If you’re picking up what I’m laying down at this point, you’re good to go. Run along and play. If you need an example, read on

USO is trading for $11.20. I originally sold the Jan 12.50 put for 50 cents. With the put now worth $1.30 my current unrealized loss is 80 cents per share, or $80 total. Take note, the put has no extrinsic value at this point. It’s trading at parity as the cool kids say.

Suppose I was unexpectedly assigned and the next day I wake up long 100 shares of USO. I had to buy the shares at the $12.50 strike, but because I received 50 cents premium upfront my cost basis is actually $12. With the stock at $11.20, my unrealized loss is still 80 cents per share, or $80 total. See, nothing changed with my profit/loss even though I was assigned. The only difference is I now have to sell the stock to incur the $80 loss and close the trade whereas the day before I would have had to buy to close the put to exit the position.

We could also illustrate the equivalency in position by looking at the delta. Since my short 12.50 put had no extrinsic value it was probably deep enough ITM to have a +100 delta. If that short put turns into a long 100 share position via the assignment process, guess what? My delta is still +100. So my directional exposure hasn’t changed at all. If the stock rises or falls I’ll incur the same gain or loss in the stock position that I would have in the short put position.

The same takeaway applies if you were short a call.

Assignment hobgoblin unmasked, mystery solved, case closed. Huzzah!


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8 Replies to “Tales of a Technician: Quell your Unfounded Assignment Fears”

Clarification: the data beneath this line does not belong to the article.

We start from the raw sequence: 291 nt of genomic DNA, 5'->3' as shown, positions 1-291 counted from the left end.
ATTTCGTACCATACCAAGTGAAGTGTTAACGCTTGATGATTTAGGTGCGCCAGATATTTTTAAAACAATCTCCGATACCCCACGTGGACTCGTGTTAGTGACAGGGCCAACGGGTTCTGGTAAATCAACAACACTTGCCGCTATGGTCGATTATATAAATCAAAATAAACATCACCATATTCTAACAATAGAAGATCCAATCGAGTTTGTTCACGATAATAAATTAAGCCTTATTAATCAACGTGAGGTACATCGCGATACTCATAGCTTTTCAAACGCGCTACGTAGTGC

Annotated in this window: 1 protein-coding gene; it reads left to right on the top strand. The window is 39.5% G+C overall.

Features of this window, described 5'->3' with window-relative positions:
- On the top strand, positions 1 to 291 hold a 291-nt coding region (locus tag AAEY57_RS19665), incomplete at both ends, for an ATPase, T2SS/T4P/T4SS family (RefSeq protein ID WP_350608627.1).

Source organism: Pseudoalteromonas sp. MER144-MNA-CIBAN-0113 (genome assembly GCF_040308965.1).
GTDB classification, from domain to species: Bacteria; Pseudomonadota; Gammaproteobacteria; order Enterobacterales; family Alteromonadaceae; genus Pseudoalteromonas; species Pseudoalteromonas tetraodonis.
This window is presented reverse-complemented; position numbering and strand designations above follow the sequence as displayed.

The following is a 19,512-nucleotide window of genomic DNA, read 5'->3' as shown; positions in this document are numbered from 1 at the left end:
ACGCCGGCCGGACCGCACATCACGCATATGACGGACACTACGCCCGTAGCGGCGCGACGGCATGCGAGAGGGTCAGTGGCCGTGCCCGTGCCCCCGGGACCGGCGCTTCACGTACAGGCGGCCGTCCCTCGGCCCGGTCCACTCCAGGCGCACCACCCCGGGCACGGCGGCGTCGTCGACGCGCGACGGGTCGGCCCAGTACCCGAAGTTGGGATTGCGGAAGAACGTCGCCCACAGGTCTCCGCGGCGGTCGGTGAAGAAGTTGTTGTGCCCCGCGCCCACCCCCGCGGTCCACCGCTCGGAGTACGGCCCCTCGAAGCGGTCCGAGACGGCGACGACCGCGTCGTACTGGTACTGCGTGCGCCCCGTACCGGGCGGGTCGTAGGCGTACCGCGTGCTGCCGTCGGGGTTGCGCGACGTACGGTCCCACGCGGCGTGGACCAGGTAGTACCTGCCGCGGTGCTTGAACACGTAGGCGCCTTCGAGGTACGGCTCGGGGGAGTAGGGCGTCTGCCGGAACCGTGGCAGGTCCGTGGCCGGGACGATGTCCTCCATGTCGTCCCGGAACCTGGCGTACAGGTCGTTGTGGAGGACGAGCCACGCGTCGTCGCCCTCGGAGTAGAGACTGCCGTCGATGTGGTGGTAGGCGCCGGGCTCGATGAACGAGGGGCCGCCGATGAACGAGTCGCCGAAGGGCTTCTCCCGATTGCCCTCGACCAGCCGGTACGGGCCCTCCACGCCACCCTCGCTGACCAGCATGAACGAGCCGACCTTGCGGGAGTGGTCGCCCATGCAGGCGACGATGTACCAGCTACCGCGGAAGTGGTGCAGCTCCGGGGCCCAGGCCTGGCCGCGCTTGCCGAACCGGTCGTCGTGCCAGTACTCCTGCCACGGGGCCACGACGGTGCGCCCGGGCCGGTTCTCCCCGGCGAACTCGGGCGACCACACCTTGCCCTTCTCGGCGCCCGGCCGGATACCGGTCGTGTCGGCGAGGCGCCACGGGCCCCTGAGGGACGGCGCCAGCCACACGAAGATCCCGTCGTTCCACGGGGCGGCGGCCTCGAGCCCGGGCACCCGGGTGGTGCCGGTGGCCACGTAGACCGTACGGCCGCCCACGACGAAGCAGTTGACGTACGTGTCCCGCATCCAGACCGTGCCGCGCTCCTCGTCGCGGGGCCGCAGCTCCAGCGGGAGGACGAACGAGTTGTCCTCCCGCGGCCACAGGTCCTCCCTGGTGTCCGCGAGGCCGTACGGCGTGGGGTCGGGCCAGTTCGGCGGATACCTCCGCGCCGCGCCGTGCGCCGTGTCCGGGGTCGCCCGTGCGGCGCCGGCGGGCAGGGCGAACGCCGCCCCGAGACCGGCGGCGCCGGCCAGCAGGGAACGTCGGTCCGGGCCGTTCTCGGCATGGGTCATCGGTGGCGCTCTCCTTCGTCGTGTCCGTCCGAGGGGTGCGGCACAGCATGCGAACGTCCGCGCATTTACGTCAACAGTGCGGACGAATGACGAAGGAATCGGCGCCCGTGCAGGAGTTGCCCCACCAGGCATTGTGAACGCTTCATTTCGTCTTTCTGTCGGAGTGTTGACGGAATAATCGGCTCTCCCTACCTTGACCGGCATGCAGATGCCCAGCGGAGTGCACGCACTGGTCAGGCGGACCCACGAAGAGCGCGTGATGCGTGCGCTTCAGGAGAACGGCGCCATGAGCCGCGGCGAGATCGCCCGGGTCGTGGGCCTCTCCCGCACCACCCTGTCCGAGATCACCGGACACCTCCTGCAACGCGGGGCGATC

1. KEITHGIUNTA says:

    Thanks for adding the concrete example; I usually need them. (Is concrete a commodity? They say the the pun is the lowest form of humor but I kind of like ’em.)

  2. Tyler Craig CMT says:

    Love the pun. Glad the example helped.

  3. MatthewMcQueary says:

    Great read, Tyler. Quick question: I am anticipating being assigned on some USO soon, and possibly UNG and SLV next month (all naked puts). This is fine with me because I want to own these long term, commodities shouldn’t go broke, and the discount seems pretty good right now. I understand the assignment fee is pretty hefty with TOS (about $50?). Is the assignment fee then multiplied by number of 100 share contracts, or is it a flat fee per assignment episode? Either way it will not break me, I am just curious and seeking clarification. Thanks for sharing your wisdom and guidance.

  4. Tyler Craig CMT says:

    As far as I’m aware the assignment fee is $15. Check out Harshal’s comment below for a couple examples. I would double check with TOS or whoever your broker is if not TOS on the cost details. If it were me and I really wanted to buy the stock, I’d simply buyback the short put right before expiration (paying about $1.25 per contract), then pay around $5 for the shares of stock I want to buy. It’s much cheaper and accomplishes the same thing.

  5. MatthewMcQueary says:

    That makes good sense. Thanks for the tip!

  6. RaymondRoyer says:

    Thank you Tyler. Great explanation.

  7. Harshal Shah says:

    i’ve been assigned on covered calls and naked puts a few times and it isn’t exactly $15 per contract, but rather $15 per assignment.

    so if you had 10 short calls/puts, and all ten were assigned simultaneously your fee should be $15.

    but

    if the ten contracts were assigned separately (five today and five tomorrow) you would be charged the assignment fee twice, total $30.

    ten separate assignments would be $15 each. or $150 total.

  8. Tyler Craig CMT says:

    Harshal,

    Good lookin’ out. You can tell how much I actually get assigned… I’ve amended my prior comment.